"Then there's Saoirse, and even Caitriona and Ruth. And, yes, they are all women. But Caitriona and Ruth are not overnight successes, they've been both around quite a long time. They're in their 30s and they've been working all this time. It's good to see them get their due."
But for all Saoirse's proven bank-ability after her starring turn in 2015 hit Brooklyn, this isn't a simple case of casting directors crying: "Get me an Irish actress!"
"My sense is that you're either a good actor or you're not. The nationality is irrelevant," adds Vargo.
Journalist Stephen Milton has interviewed Saoirse, Ruth, Caitriona and Dominique at various stages of their careers and agrees that their nationality has never been their 'calling card'. There was one shared characteristic he did note, however.
"They all exhibited old-fashioned perseverance, a humble eagerness to start again from the bottom rung and, more importantly, a blatant apathy for fame. Others before them have all thrown in the towel after three weeks in LA. This group has been happy to take on minor roles in obscure projects to build on experience and reputation," he says.
And while determination and tenacity are certainly prerequisites, Vargo believes there are industry-wide upgrades which have helped widen the pool of talent.
"I think it's true in general that Hollywood is looking for a wider variety of actors - you don't need to have that California blonde look anymore. There is more of a sense of diversity," she explains.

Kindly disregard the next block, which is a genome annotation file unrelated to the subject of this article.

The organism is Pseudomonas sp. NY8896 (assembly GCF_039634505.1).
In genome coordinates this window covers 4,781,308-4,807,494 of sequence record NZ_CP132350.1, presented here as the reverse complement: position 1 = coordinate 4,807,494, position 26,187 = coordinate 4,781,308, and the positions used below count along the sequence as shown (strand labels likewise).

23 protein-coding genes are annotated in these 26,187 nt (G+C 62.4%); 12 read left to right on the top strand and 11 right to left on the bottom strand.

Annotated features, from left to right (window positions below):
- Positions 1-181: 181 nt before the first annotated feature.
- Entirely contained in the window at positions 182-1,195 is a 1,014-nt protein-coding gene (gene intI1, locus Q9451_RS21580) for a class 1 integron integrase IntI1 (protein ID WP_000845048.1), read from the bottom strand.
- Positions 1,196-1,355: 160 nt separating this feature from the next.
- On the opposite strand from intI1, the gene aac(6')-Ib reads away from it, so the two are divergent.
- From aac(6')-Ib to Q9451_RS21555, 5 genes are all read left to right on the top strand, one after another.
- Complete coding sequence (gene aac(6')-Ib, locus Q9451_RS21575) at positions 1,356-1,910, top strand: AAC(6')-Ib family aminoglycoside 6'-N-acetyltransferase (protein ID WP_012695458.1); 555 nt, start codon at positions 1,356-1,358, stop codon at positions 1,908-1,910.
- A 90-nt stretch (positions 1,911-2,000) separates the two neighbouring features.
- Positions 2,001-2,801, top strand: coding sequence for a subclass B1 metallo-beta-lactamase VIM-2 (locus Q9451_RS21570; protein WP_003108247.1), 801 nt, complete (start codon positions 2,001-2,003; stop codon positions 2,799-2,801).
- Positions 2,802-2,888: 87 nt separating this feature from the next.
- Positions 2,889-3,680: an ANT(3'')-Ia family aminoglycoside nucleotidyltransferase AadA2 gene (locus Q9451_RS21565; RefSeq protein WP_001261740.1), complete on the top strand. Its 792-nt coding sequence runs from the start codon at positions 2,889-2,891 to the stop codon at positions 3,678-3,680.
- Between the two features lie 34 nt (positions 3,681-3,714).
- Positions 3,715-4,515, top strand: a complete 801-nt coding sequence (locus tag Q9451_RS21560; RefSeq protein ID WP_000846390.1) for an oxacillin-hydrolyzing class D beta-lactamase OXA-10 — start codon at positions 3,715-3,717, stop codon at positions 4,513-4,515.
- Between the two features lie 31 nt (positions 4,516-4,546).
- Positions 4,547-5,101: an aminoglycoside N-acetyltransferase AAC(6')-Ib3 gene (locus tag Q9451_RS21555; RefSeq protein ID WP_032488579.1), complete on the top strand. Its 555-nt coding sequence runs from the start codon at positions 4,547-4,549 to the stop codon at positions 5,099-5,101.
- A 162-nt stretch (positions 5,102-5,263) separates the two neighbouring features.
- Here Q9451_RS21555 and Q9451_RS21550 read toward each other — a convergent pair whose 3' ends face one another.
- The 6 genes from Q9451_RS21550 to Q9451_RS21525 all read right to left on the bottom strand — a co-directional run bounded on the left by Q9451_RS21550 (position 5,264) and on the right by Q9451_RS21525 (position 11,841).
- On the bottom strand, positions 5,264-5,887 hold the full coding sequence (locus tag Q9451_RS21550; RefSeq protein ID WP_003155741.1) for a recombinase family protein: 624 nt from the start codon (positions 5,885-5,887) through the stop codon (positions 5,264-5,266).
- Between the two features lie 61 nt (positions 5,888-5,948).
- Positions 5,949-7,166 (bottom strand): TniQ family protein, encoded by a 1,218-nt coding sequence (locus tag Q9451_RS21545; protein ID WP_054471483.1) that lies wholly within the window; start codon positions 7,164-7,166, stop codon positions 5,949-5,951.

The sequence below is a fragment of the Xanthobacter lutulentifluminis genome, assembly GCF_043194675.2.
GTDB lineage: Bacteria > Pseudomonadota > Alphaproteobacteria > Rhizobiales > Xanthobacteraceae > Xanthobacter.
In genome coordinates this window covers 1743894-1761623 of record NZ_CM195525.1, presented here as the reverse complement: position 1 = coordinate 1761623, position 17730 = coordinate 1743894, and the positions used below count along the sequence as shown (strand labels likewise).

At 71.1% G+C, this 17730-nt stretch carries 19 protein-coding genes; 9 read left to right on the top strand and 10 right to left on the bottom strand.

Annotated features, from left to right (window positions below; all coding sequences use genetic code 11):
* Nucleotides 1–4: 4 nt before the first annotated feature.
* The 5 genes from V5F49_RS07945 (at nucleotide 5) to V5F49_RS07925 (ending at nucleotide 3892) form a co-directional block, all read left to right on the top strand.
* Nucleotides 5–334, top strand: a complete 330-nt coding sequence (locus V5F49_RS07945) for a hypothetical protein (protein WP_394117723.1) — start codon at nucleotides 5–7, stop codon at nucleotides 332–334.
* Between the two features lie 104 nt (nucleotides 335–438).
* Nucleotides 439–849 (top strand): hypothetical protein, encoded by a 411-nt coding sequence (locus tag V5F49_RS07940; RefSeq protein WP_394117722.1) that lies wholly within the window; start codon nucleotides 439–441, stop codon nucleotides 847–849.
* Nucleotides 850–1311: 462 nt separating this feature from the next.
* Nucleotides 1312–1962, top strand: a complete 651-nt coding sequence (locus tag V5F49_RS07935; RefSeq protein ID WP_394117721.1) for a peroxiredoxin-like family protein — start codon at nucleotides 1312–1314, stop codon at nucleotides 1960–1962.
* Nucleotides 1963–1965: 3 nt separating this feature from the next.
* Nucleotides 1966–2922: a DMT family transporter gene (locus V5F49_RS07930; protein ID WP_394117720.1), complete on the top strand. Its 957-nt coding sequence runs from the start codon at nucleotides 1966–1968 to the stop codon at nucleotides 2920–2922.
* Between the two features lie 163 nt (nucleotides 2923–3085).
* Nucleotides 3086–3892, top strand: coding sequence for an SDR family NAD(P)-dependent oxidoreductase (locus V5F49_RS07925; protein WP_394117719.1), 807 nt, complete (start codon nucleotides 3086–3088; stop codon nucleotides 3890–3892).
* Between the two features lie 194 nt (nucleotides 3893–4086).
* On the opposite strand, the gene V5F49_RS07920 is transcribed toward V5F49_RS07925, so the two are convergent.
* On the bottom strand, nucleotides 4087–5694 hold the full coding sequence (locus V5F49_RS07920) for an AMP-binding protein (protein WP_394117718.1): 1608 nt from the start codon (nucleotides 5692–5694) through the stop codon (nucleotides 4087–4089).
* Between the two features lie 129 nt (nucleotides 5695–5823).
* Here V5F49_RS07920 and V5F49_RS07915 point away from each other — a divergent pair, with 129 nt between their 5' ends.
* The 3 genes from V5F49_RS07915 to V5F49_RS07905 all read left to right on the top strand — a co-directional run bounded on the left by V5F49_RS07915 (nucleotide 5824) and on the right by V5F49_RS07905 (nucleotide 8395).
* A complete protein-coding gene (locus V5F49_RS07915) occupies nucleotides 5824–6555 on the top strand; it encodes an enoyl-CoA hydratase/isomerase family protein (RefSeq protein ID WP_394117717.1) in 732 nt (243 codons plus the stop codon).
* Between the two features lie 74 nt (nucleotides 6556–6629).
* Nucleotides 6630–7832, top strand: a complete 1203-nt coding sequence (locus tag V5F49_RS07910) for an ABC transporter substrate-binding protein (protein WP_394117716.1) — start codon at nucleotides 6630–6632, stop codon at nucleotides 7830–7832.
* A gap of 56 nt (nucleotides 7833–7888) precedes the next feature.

"Secondly, there are more avenues. It used to be in the US there were three main channels and if you didn't get on those channels, then you didn't get seen. But now we have Netflix, we have Amazon Prime. You have a lot more production going on, so you need more content. And because there's more content, there's more talent."
The numbers suggest a spike in those granted extraordinary talent visas (type O, informally known as the 'visa for artists') in the US since the early Noughties. Figures published by the US Customs and Immigration Service show a pronounced spike over the past five years - from 199 in 2010 to 329 in 2015.
Type O visas are awarded to a 'foreign national with extraordinary ability in sciences, arts, education, business or athletics' but they are most commonly termed 'aliens of extraordinary ability'. The proportion of these visas awarded (as against total Irish visas awarded) now accounts for over twice what it did in 2000.
The Gaiety School of Acting has trained several up-and-coming Irish actresses: in addition to Sarah Greene and Amy Shiels, there is Charlie Murphy, who starred in last night's BBC One drama To Walk Invisible: The Bronte Sisters.
The school's marketing manager Lauren O'Toole says students are demonstrably inspired by such success - it's why the school frames pictures of notable past pupils in their halls.
''The likes of Saoirse have opened the doors. And it does lead people into the industry because they feel attaining that level of achievement is possible," she says.
"In the past few years, there has been more and better work available in Ireland, so when people go abroad, they have more experience."
Last year, Sarah Greene said of her fellow actresses: "There's a lot of amazing Irish women working, but for some reason, people just don't hear about it."
This year, that changes.